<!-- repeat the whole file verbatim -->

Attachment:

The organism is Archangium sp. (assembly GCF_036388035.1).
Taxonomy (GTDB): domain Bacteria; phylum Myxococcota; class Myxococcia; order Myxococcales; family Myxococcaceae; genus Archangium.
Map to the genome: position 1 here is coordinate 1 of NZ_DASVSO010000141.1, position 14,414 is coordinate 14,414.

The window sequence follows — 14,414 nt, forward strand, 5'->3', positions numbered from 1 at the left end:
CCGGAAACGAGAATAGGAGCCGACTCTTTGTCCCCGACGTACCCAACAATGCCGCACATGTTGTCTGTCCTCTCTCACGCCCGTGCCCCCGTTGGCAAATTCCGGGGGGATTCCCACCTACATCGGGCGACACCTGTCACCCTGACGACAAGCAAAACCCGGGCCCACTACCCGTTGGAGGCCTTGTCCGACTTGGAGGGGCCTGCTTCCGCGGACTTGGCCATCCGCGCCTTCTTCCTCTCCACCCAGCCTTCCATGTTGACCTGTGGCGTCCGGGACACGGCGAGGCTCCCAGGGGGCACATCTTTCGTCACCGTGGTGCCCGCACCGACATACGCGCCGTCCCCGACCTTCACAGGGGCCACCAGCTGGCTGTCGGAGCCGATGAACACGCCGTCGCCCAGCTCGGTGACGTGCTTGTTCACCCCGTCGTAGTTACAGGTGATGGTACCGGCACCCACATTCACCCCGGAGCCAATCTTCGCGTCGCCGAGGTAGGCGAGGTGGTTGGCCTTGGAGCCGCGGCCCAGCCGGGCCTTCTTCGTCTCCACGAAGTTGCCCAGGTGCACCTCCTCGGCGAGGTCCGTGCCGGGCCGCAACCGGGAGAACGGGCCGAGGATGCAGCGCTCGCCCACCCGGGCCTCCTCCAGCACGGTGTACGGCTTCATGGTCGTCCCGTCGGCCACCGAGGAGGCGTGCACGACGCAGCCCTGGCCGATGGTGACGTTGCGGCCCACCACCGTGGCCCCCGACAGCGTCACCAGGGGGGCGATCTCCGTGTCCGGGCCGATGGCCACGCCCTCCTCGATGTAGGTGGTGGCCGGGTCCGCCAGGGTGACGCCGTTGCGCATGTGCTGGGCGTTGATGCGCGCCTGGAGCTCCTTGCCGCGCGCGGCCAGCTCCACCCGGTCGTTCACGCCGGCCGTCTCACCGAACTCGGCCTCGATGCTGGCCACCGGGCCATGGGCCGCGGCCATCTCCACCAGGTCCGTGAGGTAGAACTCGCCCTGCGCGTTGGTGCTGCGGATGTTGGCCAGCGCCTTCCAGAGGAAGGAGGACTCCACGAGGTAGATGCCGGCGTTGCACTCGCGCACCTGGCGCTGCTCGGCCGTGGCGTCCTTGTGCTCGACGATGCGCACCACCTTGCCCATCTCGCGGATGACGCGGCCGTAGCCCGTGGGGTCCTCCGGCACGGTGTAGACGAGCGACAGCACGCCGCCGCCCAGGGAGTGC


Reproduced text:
The organism is Archangium sp. (assembly GCF_036388035.1).
Taxonomy (GTDB): domain Bacteria; phylum Myxococcota; class Myxococcia; order Myxococcales; family Myxococcaceae; genus Archangium.
Map to the genome: position 1 here is coordinate 1 of NZ_DASVSO010000141.1, position 14,414 is coordinate 14,414.

The window sequence follows — 14,414 nt, forward strand, 5'->3', positions numbered from 1 at the left end:
CCGGAAACGAGAATAGGAGCCGACTCTTTGTCCCCGACGTACCCAACAATGCCGCACATGTTGTCTGTCCTCTCTCACGCCCGTGCCCCCGTTGGCAAATTCCGGGGGGATTCCCACCTACATCGGGCGACACCTGTCACCCTGACGACAAGCAAAACCCGGGCCCACTACCCGTTGGAGGCCTTGTCCGACTTGGAGGGGCCTGCTTCCGCGGACTTGGCCATCCGCGCCTTCTTCCTCTCCACCCAGCCTTCCATGTTGACCTGTGGCGTCCGGGACACGGCGAGGCTCCCAGGGGGCACATCTTTCGTCACCGTGGTGCCCGCACCGACATACGCGCCGTCCCCGACCTTCACAGGGGCCACCAGCTGGCTGTCGGAGCCGATGAACACGCCGTCGCCCAGCTCGGTGACGTGCTTGTTCACCCCGTCGTAGTTACAGGTGATGGTACCGGCACCCACATTCACCCCGGAGCCAATCTTCGCGTCGCCGAGGTAGGCGAGGTGGTTGGCCTTGGAGCCGCGGCCCAGCCGGGCCTTCTTCGTCTCCACGAAGTTGCCCAGGTGCACCTCCTCGGCGAGGTCCGTGCCGGGCCGCAACCGGGAGAACGGGCCGAGGATGCAGCGCTCGCCCACCCGGGCCTCCTCCAGCACGGTGTACGGCTTCATGGTCGTCCCGTCGGCCACCGAGGAGGCGTGCACGACGCAGCCCTGGCCGATGGTGACGTTGCGGCCCACCACCGTGGCCCCCGACAGCGTCACCAGGGGGGCGATCTCCGTGTCCGGGCCGATGGCCACGCCCTCCTCGATGTAGGTGGTGGCCGGGTCCGCCAGGGTGACGCCGTTGCGCATGTGCTGGGCGTTGATGCGCGCCTGGAGCTCCTTGCCGCGCGCGGCCAGCTCCACCCGGTCGTTCACGCCGGCCGTCTCACCGAACTCGGCCTCGATGCTGGCCACCGGGCCATGGGCCGCGGCCATCTCCACCAGGTCCGTGAGGTAGAACTCGCCCTGCGCGTTGGTGCTGCGGATGTTGGCCAGCGCCTTCCAGAGGAAGGAGGACTCCACGAGGTAGATGCCGGCGTTGCACTCGCGCACCTGGCGCTGCTCGGCCGTGGCGTCCTTGTGCTCGACGATGCGCACCACCTTGCCCATCTCGCGGATGACGCGGCCGTAGCCCGTGGGGTCCTCCGGCACGGTGTAGACGAGCGACAGCACGCCGCCGCCCAGGGAGTGC